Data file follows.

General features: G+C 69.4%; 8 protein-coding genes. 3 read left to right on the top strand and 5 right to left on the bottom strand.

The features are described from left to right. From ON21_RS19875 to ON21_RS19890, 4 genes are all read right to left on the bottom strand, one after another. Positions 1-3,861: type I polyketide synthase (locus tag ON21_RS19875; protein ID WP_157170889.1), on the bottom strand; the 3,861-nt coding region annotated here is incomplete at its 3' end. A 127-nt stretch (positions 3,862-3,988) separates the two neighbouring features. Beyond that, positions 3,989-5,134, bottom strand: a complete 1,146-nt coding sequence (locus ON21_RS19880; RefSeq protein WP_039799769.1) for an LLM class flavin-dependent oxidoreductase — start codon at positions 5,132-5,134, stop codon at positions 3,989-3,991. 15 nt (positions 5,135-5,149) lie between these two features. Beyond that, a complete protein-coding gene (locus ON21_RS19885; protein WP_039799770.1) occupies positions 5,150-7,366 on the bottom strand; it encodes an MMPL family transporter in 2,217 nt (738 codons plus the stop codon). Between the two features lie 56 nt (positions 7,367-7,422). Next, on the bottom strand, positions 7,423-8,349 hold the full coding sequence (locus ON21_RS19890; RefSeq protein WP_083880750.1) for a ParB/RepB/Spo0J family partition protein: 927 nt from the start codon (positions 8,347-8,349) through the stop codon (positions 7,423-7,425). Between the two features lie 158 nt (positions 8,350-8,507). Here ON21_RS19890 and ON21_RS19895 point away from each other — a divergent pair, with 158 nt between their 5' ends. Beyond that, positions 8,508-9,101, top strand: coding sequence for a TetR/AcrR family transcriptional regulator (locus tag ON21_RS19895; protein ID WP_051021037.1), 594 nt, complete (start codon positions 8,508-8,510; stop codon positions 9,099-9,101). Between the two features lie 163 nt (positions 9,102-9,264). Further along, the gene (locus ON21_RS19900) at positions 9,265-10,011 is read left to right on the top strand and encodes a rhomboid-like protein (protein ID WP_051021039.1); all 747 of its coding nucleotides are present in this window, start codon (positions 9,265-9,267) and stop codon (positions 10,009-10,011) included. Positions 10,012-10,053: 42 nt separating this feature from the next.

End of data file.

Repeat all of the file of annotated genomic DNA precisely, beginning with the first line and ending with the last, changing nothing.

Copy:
General features: G+C 69.4%; 8 protein-coding genes. 3 read left to right on the top strand and 5 right to left on the bottom strand.

The features are described from left to right. From ON21_RS19875 to ON21_RS19890, 4 genes are all read right to left on the bottom strand, one after another. Positions 1-3,861: type I polyketide synthase (locus tag ON21_RS19875; protein ID WP_157170889.1), on the bottom strand; the 3,861-nt coding region annotated here is incomplete at its 3' end. A 127-nt stretch (positions 3,862-3,988) separates the two neighbouring features. Beyond that, positions 3,989-5,134, bottom strand: a complete 1,146-nt coding sequence (locus ON21_RS19880; RefSeq protein WP_039799769.1) for an LLM class flavin-dependent oxidoreductase — start codon at positions 5,132-5,134, stop codon at positions 3,989-3,991. 15 nt (positions 5,135-5,149) lie between these two features. Beyond that, a complete protein-coding gene (locus ON21_RS19885; protein WP_039799770.1) occupies positions 5,150-7,366 on the bottom strand; it encodes an MMPL family transporter in 2,217 nt (738 codons plus the stop codon). Between the two features lie 56 nt (positions 7,367-7,422). Next, on the bottom strand, positions 7,423-8,349 hold the full coding sequence (locus ON21_RS19890; RefSeq protein WP_083880750.1) for a ParB/RepB/Spo0J family partition protein: 927 nt from the start codon (positions 8,347-8,349) through the stop codon (positions 7,423-7,425). Between the two features lie 158 nt (positions 8,350-8,507). Here ON21_RS19890 and ON21_RS19895 point away from each other — a divergent pair, with 158 nt between their 5' ends. Beyond that, positions 8,508-9,101, top strand: coding sequence for a TetR/AcrR family transcriptional regulator (locus tag ON21_RS19895; protein ID WP_051021037.1), 594 nt, complete (start codon positions 8,508-8,510; stop codon positions 9,099-9,101). Between the two features lie 163 nt (positions 9,102-9,264). Further along, the gene (locus ON21_RS19900) at positions 9,265-10,011 is read left to right on the top strand and encodes a rhomboid-like protein (protein ID WP_051021039.1); all 747 of its coding nucleotides are present in this window, start codon (positions 9,265-9,267) and stop codon (positions 10,009-10,011) included. Positions 10,012-10,053: 42 nt separating this feature from the next.